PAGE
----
• 2021 is likely to be an inflection point for battery technology – with several potential improvements to the li-ion technology, and alternatives to this tried-and-tested formulation in advanced stages of commercialisation.
  • Over 165 crore lithium batteries are estimated to have been imported into India between 2016-17 and 2019-20 (up to November 30, 2019), at an estimated import bill of upwards of $3.3 billion.

Government looks at ‘expenditure’ budget to aid higher growth
The Union Finance Ministry is of the view that higher spending at the stage of uptick in the economy will give a bigger push to growth. This growth is better than what most economists estimated post easing of lockdown restrictions.

  • In a pandemic year, the government restricted additional spending to less than 1.5 percent of the GDP but it will expand its spending in financial year 2021-22.
  • It will be more an ‘expenditure Budget’ than a revenue Budget; after consultations with various stakeholders.
  • The areas where the ministry of Finance is keen to increase spending are healthcare and construction-related activities, be it infrastructure or housing.
  • Public spending in these activities have a huge trickle down effect, and benefit many industries from cement to steel besides creating durable jobs.
  • High spending will mean high growth, and this itself will be an antidote to bring deficit down.
  • With the GDP expected to post a negative growth of 7.7 percent in 2020-21, the government expects a strong rebound next financial year. But even a 14 percent in 2021-22 (over 2020-21), would mean a growth rate of not more than 5.5 percent over 2019-20.
  • While the combined debt of the Centre and states as a percentage of GDP stood at 72 percent last year, it is expected to touch 85 percent given the shrinking of the GDP this year, and higher government borrowings.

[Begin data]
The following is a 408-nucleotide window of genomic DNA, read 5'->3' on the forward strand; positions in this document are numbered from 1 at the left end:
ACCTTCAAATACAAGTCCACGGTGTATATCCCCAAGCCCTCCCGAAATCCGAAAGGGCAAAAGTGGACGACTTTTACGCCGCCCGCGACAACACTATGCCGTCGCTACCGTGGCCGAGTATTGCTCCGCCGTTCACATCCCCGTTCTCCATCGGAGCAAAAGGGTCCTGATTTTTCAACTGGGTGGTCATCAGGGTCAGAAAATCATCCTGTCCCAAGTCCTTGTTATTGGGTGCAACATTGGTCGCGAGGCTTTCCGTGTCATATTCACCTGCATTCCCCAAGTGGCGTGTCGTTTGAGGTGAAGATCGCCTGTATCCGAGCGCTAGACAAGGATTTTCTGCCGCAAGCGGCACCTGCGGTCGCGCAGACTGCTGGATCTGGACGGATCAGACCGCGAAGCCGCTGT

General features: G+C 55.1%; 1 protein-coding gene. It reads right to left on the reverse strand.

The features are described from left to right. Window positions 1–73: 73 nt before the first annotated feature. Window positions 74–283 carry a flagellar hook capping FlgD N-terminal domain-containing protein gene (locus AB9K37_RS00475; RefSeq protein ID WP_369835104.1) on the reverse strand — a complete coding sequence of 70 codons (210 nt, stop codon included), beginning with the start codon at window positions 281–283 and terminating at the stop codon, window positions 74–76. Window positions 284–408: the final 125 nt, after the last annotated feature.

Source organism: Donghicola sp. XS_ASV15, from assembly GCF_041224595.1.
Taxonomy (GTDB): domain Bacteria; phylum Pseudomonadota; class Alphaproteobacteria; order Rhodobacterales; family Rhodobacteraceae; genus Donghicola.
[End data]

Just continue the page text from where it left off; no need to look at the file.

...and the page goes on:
• It is in this backdrop that the Finance Ministry may announce making debt-GDP ratio as the primary target for fiscal policy, and provide a new glide path for reducing debt levels.
  • The Revised Estimate for fiscal deficit for the current financial year may be around 6.5 percent of GDP.
  • In making projections for next year, the government may budget only normal increases in departmental and ministerial allocations given that capacities to spend cannot improve suddenly
  • Towards this end, the Finance Ministry is also considering a review of the Fiscal Responsibility and Budget Management Act in line with the recommendations of the NK Singh panel, which suggested that the debt-GDP ratio (as opposed to fiscal deficit) be taken as the primary target for fiscal policy.

Under the amended FRBM Act, the government was expected to reduce its fiscal deficit to 3 percent of GDP in 2020-21.

  • But while presenting the Budget, Finance Ministry had invoked the escape clause for having deviated from the target for 2019-20 and 2020-21 to the extent of 0.5 percent of GDP; the Budget Estimate of fiscal deficit for 2020-21 was 3.5 percent of GDP.


  • British economist John Maynard Keynes had argued that free markets cannot be relied upon to fuel GDP growth when there is a recession as India and the world witnessed in 2020 following the Covid-19 pandemic.
  • In 2020, consumer confidence hit a new low, and they avoided discretionary spending; this led to a demand collapse, forcing firms to stop investing. In depressing times like these, Keynes said only government intervention through higher spending can revive demand and restore stability.

J&K: Heavy snowfall declared state-specific natural calamity